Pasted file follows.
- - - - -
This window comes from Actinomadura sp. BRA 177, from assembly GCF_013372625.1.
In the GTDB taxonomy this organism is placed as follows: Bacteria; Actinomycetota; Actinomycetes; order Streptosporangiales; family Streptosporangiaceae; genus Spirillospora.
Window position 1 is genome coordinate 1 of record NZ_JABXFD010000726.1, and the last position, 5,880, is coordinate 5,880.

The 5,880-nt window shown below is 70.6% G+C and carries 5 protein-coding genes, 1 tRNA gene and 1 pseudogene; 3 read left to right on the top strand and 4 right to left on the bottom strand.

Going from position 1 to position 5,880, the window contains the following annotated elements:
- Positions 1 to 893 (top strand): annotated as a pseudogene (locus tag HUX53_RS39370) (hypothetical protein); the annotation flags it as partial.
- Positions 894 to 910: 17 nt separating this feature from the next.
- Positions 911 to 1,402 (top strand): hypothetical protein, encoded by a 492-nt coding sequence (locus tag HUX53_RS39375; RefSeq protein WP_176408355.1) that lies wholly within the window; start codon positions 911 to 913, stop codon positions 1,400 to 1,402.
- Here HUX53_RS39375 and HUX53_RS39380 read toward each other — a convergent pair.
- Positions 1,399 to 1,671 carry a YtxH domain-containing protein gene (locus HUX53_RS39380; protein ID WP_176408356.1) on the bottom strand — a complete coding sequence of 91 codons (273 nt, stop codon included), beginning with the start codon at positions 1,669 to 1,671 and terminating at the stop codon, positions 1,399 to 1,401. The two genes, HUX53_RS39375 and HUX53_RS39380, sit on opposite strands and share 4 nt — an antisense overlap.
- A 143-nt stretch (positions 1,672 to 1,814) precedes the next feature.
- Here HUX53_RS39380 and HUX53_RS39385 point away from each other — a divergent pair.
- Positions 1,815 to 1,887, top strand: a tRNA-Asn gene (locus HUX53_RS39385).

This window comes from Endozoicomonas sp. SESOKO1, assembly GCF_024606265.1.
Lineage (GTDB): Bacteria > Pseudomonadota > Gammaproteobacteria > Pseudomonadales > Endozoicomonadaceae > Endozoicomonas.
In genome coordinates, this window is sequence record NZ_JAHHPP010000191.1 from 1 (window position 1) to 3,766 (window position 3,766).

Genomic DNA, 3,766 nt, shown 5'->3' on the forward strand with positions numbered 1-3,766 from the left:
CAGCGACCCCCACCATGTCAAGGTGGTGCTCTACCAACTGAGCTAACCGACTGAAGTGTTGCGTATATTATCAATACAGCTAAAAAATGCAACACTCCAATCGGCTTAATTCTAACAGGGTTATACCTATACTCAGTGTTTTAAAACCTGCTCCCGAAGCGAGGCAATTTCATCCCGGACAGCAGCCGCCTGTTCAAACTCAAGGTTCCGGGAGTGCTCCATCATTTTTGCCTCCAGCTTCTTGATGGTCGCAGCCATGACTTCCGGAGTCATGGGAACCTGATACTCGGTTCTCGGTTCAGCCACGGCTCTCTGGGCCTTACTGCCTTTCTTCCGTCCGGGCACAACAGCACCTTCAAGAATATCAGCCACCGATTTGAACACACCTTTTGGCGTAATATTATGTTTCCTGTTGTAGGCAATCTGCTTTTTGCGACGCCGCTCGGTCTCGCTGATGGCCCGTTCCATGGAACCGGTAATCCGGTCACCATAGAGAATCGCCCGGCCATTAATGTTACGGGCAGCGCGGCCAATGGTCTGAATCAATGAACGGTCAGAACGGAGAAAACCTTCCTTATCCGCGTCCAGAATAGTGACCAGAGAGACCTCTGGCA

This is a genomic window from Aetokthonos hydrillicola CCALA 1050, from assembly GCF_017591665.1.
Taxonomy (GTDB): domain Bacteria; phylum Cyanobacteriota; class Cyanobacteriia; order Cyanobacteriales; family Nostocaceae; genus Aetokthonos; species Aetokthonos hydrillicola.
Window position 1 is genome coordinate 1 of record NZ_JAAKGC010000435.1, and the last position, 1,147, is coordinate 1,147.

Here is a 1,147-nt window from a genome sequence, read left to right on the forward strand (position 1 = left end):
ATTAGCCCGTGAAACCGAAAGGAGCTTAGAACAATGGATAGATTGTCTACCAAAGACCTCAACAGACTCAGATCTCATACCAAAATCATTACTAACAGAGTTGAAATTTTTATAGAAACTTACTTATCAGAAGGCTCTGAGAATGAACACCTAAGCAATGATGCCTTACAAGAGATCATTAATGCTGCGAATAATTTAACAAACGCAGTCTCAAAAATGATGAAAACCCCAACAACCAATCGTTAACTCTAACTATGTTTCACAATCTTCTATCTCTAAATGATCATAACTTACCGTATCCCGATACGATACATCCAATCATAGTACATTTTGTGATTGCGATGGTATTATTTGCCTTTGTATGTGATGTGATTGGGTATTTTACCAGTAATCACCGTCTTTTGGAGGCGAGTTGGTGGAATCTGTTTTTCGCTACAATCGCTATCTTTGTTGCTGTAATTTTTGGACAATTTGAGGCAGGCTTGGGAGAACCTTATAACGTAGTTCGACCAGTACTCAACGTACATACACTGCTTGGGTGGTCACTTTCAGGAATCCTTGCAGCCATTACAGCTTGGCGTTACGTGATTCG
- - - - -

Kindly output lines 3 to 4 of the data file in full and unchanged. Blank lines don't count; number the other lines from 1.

Window position 1 is genome coordinate 1 of record NZ_JABXFD010000726.1, and the last position, 5,880, is coordinate 5,880.

The 5,880-nt window shown below is 70.6% G+C and carries 5 protein-coding genes, 1 tRNA gene and 1 pseudogene; 3 read left to right on the top strand and 4 right to left on the bottom strand.